|Annu. Rev. Astron. Astrophys. 1984. 22:
Copyright © 1984 by . All rights reserved
3.3 The Fate of Tidal Debris
By disturbing and perhaps removing a substantial portion of a galaxy's interstellar gas, a tidal encounter can wreak substantial havoc on a victim's evolution. Peculiar morphological characteristics likely resulting from the dramatic tidal events in which the galaxy is participating appear in numerous systems with H I streams, notably NGC 3077 and M82 (111), NGC 4747 (53, 116), and M51 (59, P. Appleton and R. Davies, private communication). In addition to the general tidal disruption, the gas can either be removed from the galaxy's disk or caused to fall toward the center of the galaxy by a loss of angular momentum. Mass transfer from one galaxy to another is likely if the orbital sense coincides with the spin orientation, prolonging the activity of the tidal acceleration. In the latter circumstance, gas that was raised to high-z extents will fall back to the nucleus, perhaps inducing a burst of star formation or other activity. Cottrell (26) suggests that the Irr II galaxies are the end products of collisions between galaxies in groups, and in fact, a significant fraction of the galaxies with H I streams are classified as such.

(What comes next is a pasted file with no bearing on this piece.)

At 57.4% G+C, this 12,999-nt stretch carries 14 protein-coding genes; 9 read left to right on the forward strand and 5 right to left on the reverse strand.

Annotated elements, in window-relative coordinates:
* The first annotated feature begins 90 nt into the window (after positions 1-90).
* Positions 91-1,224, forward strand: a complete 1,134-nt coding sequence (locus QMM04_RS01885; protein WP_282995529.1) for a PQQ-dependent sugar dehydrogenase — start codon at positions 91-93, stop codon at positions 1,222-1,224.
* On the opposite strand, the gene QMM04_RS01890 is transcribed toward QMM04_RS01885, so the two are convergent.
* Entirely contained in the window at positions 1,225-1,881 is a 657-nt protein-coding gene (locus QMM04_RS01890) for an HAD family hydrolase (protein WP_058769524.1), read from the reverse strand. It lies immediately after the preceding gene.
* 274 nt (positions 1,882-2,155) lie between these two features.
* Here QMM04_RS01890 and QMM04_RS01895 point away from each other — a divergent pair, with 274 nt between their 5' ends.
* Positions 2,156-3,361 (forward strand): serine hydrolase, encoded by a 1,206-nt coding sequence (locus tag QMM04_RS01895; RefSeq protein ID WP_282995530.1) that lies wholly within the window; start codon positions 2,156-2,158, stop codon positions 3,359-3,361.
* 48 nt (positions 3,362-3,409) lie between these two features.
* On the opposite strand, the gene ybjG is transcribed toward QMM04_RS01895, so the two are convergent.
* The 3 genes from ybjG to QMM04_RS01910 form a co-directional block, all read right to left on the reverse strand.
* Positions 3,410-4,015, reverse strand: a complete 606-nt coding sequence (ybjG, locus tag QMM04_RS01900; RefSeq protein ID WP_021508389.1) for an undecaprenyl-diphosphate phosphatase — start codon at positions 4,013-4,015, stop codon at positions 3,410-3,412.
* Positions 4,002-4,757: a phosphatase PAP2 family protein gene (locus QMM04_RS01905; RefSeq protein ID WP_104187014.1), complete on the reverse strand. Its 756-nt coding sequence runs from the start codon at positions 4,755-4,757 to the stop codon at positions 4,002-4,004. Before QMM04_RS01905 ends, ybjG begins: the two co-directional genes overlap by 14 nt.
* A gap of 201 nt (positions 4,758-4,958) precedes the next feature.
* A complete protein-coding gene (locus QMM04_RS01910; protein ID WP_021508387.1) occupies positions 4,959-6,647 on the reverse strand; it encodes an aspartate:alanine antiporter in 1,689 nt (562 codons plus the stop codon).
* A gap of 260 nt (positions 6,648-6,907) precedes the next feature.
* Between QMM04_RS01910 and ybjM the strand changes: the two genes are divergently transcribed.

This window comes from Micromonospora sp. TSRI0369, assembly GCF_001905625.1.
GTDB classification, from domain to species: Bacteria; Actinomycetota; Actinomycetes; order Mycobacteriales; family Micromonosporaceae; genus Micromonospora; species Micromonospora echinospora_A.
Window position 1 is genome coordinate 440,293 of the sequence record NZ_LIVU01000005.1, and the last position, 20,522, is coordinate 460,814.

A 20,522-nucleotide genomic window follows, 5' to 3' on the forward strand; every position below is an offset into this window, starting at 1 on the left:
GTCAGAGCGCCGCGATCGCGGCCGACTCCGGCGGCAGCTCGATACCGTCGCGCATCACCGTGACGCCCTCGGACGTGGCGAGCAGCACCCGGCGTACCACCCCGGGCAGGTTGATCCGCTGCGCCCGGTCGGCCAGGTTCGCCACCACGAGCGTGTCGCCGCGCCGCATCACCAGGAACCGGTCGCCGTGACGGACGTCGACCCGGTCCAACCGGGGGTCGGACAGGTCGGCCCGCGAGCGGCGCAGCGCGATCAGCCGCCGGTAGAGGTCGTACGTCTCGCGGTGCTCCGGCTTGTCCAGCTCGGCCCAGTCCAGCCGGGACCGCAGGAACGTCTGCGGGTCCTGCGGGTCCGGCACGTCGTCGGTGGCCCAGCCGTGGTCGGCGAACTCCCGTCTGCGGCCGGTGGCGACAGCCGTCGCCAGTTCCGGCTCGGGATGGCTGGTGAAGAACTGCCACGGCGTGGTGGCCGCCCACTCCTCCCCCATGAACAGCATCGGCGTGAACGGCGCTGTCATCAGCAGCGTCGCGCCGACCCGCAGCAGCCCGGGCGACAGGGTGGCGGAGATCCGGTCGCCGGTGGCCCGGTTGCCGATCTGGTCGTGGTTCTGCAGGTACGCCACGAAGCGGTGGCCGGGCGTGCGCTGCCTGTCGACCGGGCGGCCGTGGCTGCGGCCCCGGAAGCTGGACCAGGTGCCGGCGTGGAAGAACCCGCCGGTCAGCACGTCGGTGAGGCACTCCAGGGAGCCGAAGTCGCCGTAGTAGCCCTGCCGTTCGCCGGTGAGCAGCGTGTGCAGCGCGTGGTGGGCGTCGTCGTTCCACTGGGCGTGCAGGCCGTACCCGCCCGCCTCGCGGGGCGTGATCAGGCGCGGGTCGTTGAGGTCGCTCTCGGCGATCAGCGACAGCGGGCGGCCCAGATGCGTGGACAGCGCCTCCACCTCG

The potential of mass transfer is of particular importance for the observed H I distribution in early-type galaxies. In many of the elliptical and lenticular galaxies with detectable H I masses, there is a marked discrepancy between the gas distribution and dynamics and those of the stars (71, 85). The incompatibility of the angular momentum vectors between the stellar and gaseous components argues in favor of accretion of the gas from the outside (102). However, direct evidence for the accretion of substantial amounts of H I gas contributed by a late-type galaxy to an earlier-type companion is rare, e.g. NGC 678 / 680 (54), NGC 1510 / 1512 (52), and NGC 4026 (2). More often, there is no neighbor with sufficient proximity to explain the mass transfer. Moreover, there may be no relationship between the H I mass of ellipticals and their environment at all (31). At present, there is no satisfactory explanation for either the absence of significant interstellar gas in many early-type galaxies or the presence of H I in others.